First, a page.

One of every human being’s most deep-seated needs is to form a personal identity that defines who he or she is.
In my series, The Seven Words, the demon, Sigmund, blocks young Prince Rayne’s memories. Why? So he can implant false memories and warp Rayne’s character—his identity. Rayne’s perception of himself—as seen through the deceptive lens of Sigmund’s corrupted identity—would taint Rayne, making him unable to become the One’s Light Bringer and fulfil the prophecy that promises Sigmund’s failure.
But Rayne’s identity is already secure in the One. He has planted an ember of hope within the young boy, giving him the strength to defy Sigmund. Eventually, Rayne recovers his old memories and, with the One’s help, realizes his true identity as a child of the One.
Influences such as life experiences, the culture that surrounds us, and social media can have a profound effect on the identity we shape. Many people seek to live out a created identity based on what they think people will like, one that makes them popular, gets them into the best college, or lands them the perfect job. We seek to move up some invisible ladder even if it means altering everything about us—including our appearance. Though it seems like a viable strategy and a great way to avoid the pitfalls of surviving in a sometimes-harsh cultural environment, this can lead to hypocrisy as we are forced to live behind a mask of our own creation. A mask fashioned by the dictates of our cultural circle.
For example: I can put on the mask of the perfect mother when I’m with my family at church, but then live with the fear someone will find out that the patient, caring mom they think they know morphs into a screaming banshee when I arrive home and see the mess we left when we ran out the door late.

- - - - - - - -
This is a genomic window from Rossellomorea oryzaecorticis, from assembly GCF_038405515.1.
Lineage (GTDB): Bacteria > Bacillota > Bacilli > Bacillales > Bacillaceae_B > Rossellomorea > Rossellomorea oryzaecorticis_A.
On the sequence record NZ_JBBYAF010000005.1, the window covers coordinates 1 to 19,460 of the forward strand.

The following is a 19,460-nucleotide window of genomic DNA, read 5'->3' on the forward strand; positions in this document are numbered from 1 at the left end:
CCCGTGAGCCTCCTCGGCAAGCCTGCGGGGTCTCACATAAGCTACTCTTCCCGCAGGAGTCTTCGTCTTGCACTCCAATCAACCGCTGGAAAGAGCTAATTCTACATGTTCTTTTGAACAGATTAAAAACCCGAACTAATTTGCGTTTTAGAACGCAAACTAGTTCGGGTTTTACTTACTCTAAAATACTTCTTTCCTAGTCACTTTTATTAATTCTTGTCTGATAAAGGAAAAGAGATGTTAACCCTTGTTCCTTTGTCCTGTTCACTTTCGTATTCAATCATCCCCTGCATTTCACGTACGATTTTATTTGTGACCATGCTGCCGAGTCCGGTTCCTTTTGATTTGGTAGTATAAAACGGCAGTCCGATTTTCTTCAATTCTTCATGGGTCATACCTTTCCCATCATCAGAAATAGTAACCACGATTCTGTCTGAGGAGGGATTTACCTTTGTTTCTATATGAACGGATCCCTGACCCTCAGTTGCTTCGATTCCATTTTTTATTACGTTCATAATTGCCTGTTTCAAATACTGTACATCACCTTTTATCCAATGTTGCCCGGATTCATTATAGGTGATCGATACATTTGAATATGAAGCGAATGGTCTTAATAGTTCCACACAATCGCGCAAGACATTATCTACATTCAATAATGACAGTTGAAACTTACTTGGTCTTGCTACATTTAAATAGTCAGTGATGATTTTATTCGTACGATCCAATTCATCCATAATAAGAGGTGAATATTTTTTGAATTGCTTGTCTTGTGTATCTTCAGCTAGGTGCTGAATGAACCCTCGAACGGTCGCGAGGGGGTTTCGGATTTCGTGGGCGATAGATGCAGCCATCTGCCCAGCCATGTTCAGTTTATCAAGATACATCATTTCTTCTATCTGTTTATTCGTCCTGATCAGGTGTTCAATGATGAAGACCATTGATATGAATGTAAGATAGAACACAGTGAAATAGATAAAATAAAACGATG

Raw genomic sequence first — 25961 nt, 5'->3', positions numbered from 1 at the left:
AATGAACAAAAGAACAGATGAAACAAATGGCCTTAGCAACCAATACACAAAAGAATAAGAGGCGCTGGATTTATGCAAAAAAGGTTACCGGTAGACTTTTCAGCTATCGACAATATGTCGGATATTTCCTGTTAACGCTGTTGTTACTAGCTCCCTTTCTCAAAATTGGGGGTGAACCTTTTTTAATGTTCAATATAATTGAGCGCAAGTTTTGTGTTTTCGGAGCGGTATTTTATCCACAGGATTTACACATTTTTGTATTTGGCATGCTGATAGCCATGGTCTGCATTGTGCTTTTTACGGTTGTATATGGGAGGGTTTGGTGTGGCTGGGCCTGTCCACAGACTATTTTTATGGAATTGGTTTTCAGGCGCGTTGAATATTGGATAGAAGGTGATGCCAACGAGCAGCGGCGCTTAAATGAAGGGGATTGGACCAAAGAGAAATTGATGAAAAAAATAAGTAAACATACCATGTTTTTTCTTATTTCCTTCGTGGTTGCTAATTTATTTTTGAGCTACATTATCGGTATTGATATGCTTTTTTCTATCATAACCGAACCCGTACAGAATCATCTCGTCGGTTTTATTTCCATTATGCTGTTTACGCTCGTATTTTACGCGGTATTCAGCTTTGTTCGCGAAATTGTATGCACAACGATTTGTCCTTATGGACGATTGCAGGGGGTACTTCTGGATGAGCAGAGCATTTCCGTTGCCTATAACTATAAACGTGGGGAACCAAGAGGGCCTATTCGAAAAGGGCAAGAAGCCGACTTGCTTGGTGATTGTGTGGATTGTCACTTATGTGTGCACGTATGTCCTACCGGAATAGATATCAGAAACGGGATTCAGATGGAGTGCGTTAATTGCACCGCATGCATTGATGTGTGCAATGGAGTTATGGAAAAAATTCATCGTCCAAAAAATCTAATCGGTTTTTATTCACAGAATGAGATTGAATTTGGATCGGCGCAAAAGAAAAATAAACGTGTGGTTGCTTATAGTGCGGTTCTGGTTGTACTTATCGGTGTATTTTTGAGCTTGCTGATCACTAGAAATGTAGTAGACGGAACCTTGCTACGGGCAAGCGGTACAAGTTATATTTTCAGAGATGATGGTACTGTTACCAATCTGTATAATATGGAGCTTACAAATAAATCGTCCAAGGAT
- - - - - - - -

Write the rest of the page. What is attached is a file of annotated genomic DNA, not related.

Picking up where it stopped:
Or, what about this one? While at lunch with my friends I eat a small salad and drink only water while condemning a companion for eating a burger, all the while putting on an air of self-righteous piety. But when I get back in my car, I binge on the dozen donuts I bought for a meeting later that evening, scanning out my windows like a criminal in fear that one of my friends might see.
Who am I? Who is the real me? Dr. Jekyll or Mr. Hyde? And if we are honest and admit we need to dismantle a false identity we’ve invested time and energy creating, we can experience stress and depression. Or we can turn angry and defensive as we seek to preserve this mask in our need to protect our socially acceptable identity.
In our goal-driven, production-oriented western society today we tend to link our identities with what we produce. And … as writers, we produce words … in the form of fiction, nonfiction, devotionals, short stories, novels, informational pieces, blogs, etc. … in other words (excuse the pun) we produce sequences of words that make sense and touch our readers in a variety of ways (or so we hope). And—in doing so—our identity can become grounded on performance and people’s opinions.
But as Christians, aren’t we called to find our identity not in what we produce but in how God sees us?
John 15:16—You did not choose me, but I chose you and appointed you so that you might go and bear fruit—fruit that will last—and so that whatever you ask in my name the Father will give you. ESV.
1 Peter 2:9—But you are a chosen people, a royal priesthood, a holy nation, God’s special possession, that you many declare the praises of him who called you out of darkness into his wonderful light. ESV.
Notice that the fruit bearing and light bringing come after our identities are secure … we are chosen … we are appointed … a special possession … that we might … do for God as he has called us to do.
–Paraphrasing from an article by Melissa Crutchfield; Who am I? A New Way to Define Identity; Dec. 31, 2018.
If we live out of an identity based on how God sees us, we no longer feel the need to find our worth in our external circumstances. (What we do and how people see us.)
We are free to live in a confident and stable manner, instead of changing who we are based on others’ opinions, the jobs we receive or don’t receive, how we see ourselves, and all the other ways we try to define our significance. It allows us to experience God’s unconditional love for us in new and fresh ways. And it allows us to confidently and boldly share His love with others.
To put it another way, my identity is not ‘Chris the writer or Chris the author’. I am those things, but they are not my identity. Instead … my ability to create as a writer … that is, my purpose … is based on my identity as a chosen, royal, holy possession appointed to bear fruit as I call others out of darkness by my writing. This is the purpose for which I have been created. The purpose—or fruit—flows out of my identity in Christ. Not the other way around.